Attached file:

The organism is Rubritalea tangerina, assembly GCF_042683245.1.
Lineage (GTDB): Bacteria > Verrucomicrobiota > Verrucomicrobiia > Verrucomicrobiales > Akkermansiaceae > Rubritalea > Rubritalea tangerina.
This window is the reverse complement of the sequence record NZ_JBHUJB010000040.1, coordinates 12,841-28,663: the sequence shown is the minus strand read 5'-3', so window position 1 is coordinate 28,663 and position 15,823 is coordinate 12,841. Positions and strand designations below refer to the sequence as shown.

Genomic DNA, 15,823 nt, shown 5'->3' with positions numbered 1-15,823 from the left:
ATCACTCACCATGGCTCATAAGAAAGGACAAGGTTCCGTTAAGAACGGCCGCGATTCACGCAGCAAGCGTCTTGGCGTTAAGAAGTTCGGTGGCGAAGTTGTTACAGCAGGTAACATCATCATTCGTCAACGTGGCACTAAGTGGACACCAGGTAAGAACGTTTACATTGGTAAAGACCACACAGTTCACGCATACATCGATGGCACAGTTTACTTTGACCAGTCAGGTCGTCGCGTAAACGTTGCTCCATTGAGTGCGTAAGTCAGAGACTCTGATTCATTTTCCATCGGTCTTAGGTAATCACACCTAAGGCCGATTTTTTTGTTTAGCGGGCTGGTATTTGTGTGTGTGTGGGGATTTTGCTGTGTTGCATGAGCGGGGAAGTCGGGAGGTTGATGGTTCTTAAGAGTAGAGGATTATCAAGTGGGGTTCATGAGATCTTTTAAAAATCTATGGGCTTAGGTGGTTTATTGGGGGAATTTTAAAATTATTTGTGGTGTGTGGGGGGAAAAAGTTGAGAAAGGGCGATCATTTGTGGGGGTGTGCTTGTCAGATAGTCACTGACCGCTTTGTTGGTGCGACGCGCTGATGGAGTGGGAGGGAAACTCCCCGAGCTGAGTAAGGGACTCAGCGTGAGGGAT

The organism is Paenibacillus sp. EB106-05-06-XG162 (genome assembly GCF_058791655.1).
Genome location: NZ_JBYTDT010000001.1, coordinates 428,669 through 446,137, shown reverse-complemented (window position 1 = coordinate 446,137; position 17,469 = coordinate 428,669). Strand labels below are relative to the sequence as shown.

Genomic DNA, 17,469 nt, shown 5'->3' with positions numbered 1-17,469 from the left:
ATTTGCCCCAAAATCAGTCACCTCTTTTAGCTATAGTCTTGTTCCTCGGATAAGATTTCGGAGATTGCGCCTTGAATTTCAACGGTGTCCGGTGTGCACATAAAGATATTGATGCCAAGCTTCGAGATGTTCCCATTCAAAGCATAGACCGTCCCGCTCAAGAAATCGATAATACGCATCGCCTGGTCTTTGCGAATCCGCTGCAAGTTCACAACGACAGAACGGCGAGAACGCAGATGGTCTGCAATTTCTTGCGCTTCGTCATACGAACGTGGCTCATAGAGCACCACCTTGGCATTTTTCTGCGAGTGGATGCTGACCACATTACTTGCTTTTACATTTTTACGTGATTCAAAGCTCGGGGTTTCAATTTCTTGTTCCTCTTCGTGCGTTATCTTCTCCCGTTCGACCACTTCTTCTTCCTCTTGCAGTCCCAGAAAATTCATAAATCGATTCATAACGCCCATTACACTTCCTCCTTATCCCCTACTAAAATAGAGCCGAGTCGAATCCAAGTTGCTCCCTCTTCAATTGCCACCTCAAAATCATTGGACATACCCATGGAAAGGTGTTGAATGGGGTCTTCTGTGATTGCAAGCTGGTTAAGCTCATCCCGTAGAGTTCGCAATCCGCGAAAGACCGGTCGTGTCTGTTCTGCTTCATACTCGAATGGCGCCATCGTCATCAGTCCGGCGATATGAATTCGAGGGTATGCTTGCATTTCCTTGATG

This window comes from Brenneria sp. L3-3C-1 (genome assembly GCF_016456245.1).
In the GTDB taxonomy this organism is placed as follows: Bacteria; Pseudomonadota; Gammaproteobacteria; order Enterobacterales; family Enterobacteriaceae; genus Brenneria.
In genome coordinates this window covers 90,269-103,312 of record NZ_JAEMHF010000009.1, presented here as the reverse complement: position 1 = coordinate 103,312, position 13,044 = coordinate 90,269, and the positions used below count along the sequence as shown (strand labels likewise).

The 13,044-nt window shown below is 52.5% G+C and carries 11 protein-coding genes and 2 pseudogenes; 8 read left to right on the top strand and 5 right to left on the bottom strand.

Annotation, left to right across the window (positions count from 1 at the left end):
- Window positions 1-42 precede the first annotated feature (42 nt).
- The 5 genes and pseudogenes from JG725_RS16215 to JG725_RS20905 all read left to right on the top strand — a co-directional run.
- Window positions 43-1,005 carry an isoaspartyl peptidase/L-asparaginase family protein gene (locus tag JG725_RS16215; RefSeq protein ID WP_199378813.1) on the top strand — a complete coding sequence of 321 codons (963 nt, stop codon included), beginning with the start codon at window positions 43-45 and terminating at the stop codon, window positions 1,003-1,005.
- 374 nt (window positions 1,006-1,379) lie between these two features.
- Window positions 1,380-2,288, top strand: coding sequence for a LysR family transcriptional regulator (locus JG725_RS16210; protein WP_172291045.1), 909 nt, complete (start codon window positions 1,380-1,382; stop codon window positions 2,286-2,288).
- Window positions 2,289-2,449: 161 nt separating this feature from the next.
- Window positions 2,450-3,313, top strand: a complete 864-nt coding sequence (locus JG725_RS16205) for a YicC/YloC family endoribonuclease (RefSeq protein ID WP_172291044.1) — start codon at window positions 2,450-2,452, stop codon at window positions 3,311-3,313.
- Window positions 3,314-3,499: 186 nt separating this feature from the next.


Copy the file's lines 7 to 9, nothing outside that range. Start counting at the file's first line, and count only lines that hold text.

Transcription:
Genome location: NZ_JBYTDT010000001.1, coordinates 428,669 through 446,137, shown reverse-complemented (window position 1 = coordinate 446,137; position 17,469 = coordinate 428,669). Strand labels below are relative to the sequence as shown.

Genomic DNA, 17,469 nt, shown 5'->3' with positions numbered 1-17,469 from the left:
ATTTGCCCCAAAATCAGTCACCTCTTTTAGCTATAGTCTTGTTCCTCGGATAAGATTTCGGAGATTGCGCCTTGAATTTCAACGGTGTCCGGTGTGCACATAAAGATATTGATGCCAAGCTTCGAGATGTTCCCATTCAAAGCATAGACCGTCCCGCTCAAGAAATCGATAATACGCATCGCCTGGTCTTTGCGAATCCGCTGCAAGTTCACAACGACAGAACGGCGAGAACGCAGATGGTCTGCAATTTCTTGCGCTTCGTCATACGAACGTGGCTCATAGAGCACCACCTTGGCATTTTTCTGCGAGTGGATGCTGACCACATTACTTGCTTTTACATTTTTACGTGATTCAAAGCTCGGGGTTTCAATTTCTTGTTCCTCTTCGTGCGTTATCTTCTCCCGTTCGACCACTTCTTCTTCCTCTTGCAGTCCCAGAAAATTCATAAATCGATTCATAACGCCCATTACACTTCCTCCTTATCCCCTACTAAAATAGAGCCGAGTCGAATCCAAGTTGCTCCCTCTTCAATTGCCACCTCAAAATCATTGGACATACCCATGGAAAGGTGTTGAATGGGGTCTTCTGTGATTGCAAGCTGGTTAAGCTCATCCCGTAGAGTTCGCAATCCGCGAAAGACCGGTCGTGTCTGTTCTGCTTCATACTCGAATGGCGCCATCGTCATCAGTCCGGCGATATGAATTCGAGGGTATGCTTGCATTTCCTTGATG